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True cost of plan to turn all schools into academies remains opaque

Resistance is mounting to Nicky Morgan’s plans to convert all schools into academies. John Stillwell/PA Archive

In its recently published white paper on education, the government wants to ensure that “discredited ideas unsupported by firm evidence are not promoted”. Yet the Conservatives – who like to think of themselves as “the party of choice” – plan to force all schools to become academies by 2022. The secretary of state for education, Nicky Morgan said the academies policy has “no reverse gear”.

This has invoked a strike ballot by the National Union of Teachers, condemnation by Labour and even some Conservative councillors.

Over the last five years, the direct cost to the Department for Education (DfE) of conversions to academy status has been about £320m for 4,897 schools – about £66,000 per school.

With 16,800 schools, including special schools and pupil referral units, to be converted to academy status – the Labour party estimates that the total conversion cost to the DfE will be £1.1bn, plus another £200m for estimated legal costs for local authorities. The government contests these figures and claims that around £600m has been allocated for academy conversion and the new formula for allocating schools funding – but it is unclear exactly how the money is to be split between these two items.

Thousands of conversions

By March 2016, DfE data showed that 2,949 primaries (17% of total state-funded schools) and 2,007 secondaries were academies – so the Labour Party’s scaling up of the future direct costs of converting the remainder is a useful estimate. But it is only a ballpark figure.

There are 16,766 primaries and 3,381 secondaries in England so there are many more primaries to convert. Many primaries are small – hence they cannot be stand-alone academies – and they will have to become part of existing multi-academy trusts. This means the cost of conversion per school could be lower than previously thought.

Yet the costs are likely to be on-going rather than one-off. And there are potential hidden costs – time taken up by teachers, governors and local authorities in the conversion process, and then adapting to the “new rules” that come with academy status.

The pace of change may exacerbate these hidden costs. Even in that bastion of free enterprise, competition and innovation, the United States, only about 6% of the school population are in “charter schools”, a form of academy, 25 years after their introduction.

When you look at the details of conversion, monitoring standards, funding and accountability of academies – the costs of running the system look certain to be high. This will involve the DfE funding arrangements and dealing with appeals against academies and failing schools. In 2015, the Education Select Committee recommended that more support is also needed for Regional Schools Commissioners, who are now charged with overseeing academies.

Multi-layered responsibility and oversight invite difficulties and PR disasters – particularly when it comes to accountability to parents of primary school children. Transparency and accountability are the antidote, but this costs money. In the US, the monitoring regime for charter schools is more open and stringent (contracts are for three to five years rather than seven in the UK) – partly because conversion has been voluntary or new schools have been established as charters.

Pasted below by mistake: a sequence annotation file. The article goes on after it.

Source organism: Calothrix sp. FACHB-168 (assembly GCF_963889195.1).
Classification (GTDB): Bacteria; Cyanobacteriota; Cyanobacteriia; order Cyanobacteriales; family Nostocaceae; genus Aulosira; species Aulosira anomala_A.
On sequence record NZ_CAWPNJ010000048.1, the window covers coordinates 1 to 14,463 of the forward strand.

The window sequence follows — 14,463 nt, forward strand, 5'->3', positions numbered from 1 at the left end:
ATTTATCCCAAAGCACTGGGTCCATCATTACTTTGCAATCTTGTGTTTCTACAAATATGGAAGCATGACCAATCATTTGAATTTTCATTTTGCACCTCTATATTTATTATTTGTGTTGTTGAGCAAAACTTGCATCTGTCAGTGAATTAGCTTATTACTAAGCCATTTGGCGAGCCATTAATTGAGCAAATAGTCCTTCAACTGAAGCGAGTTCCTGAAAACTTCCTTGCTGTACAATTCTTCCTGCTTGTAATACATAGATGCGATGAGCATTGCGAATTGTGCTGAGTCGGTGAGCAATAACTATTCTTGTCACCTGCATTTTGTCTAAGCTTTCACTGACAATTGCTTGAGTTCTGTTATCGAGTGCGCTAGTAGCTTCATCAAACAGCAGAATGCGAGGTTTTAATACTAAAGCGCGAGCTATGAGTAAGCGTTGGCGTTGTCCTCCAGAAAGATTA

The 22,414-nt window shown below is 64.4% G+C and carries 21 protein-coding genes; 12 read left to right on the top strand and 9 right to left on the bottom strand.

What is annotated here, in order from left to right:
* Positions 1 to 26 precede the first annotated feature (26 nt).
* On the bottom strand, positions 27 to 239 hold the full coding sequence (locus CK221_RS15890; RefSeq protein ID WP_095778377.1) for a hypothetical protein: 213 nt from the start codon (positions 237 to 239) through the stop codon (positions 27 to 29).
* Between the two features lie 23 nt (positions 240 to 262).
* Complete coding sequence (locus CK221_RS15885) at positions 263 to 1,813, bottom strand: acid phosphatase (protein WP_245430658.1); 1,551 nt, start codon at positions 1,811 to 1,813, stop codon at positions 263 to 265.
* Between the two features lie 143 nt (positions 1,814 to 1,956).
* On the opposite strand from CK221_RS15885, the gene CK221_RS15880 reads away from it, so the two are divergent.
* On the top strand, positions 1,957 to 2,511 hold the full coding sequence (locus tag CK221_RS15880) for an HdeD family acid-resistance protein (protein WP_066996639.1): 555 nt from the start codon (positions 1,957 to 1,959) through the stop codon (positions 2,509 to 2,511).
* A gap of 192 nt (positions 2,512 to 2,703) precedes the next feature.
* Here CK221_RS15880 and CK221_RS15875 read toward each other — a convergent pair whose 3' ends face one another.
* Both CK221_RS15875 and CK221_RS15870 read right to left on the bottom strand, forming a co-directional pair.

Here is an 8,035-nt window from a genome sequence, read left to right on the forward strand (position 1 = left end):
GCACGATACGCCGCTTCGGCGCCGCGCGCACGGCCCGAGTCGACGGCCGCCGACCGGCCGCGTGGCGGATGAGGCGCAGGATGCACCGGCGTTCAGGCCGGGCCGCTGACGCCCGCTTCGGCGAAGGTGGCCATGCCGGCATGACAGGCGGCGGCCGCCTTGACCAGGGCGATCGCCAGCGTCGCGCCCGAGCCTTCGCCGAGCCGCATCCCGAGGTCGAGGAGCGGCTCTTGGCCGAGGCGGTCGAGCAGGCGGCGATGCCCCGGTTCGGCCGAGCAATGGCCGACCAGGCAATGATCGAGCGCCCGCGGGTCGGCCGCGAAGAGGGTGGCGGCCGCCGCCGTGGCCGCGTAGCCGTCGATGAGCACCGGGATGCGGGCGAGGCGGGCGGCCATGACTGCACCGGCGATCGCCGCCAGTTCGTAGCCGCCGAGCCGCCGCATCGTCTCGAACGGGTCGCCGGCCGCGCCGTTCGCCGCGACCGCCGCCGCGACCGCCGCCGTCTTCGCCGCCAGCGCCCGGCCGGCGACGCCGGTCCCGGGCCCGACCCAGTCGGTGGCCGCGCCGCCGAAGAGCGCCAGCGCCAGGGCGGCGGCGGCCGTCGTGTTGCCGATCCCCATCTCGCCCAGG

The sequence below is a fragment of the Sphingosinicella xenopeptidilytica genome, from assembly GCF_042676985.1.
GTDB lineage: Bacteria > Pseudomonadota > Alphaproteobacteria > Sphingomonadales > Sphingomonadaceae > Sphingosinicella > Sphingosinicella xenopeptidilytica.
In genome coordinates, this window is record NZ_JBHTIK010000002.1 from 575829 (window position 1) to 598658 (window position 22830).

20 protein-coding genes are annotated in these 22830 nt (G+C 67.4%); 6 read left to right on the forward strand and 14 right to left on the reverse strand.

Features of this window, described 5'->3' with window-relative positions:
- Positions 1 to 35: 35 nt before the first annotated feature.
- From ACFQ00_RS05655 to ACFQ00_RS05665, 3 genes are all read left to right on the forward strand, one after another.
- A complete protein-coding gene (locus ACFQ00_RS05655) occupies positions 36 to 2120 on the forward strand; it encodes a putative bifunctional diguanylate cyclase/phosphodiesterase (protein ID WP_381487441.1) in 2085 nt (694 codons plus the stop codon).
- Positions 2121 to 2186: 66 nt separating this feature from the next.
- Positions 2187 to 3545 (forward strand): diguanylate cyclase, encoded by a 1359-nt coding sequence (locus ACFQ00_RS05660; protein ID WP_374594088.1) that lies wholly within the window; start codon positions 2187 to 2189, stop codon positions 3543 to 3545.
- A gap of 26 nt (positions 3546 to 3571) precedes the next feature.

Is it worth the cost?

All might be well if the switch to academies produced clear cut, positive results across all pupils, which outweighed the transition costs and any higher running and monitoring costs to the state.

The “gold standard” of analysing the success of schools that have been given more autonomy has come from the US by way of a coin flip. Studies using entry via a lottery mean that students at US academy-type schools, known as charters, can be “randomly matched” with state-maintained schools – so researchers can compare “apples with apples”.

In the UK, we don’t have admission by lottery and so researchers compare pupils who voluntarily choose to go to academies or free schools with pupils who go to state-maintained schools. It’s of course possible that the children at academies may do better or improve faster, simply because they start with higher academic attainment levels, better home environments, better neighbourhoods, greater motivation and maybe, better academic genes.

Entry-lottery studies are the best method of ensuring that some of the unobserved differences between academy and state-maintained pupils, which may be the cause of future pupil performance, are not wrongly attributed to the change to academy status.

This is the weakness in the white paper’s analysis – the methodology is often not comparing apples with pears, but apples with elephants.

In the UK, there are plenty of unanswered questions about the effectiveness of academies. For example, we don’t know yet whether giving schools more autonomy helps disadvantaged minority pupils – or “average” or “exceptional” pupils. Nor do we know what truly causes improvements in a school’s results – better teachers, higher salaries, longer academic year, support from other schools or children’s services, or conversion to another set of administrative structures.

What is clear is that the evidence does not support rushing through the forced conversion of all schools into the academy structure by 2022 and that the costs of the policy are still far from clear.

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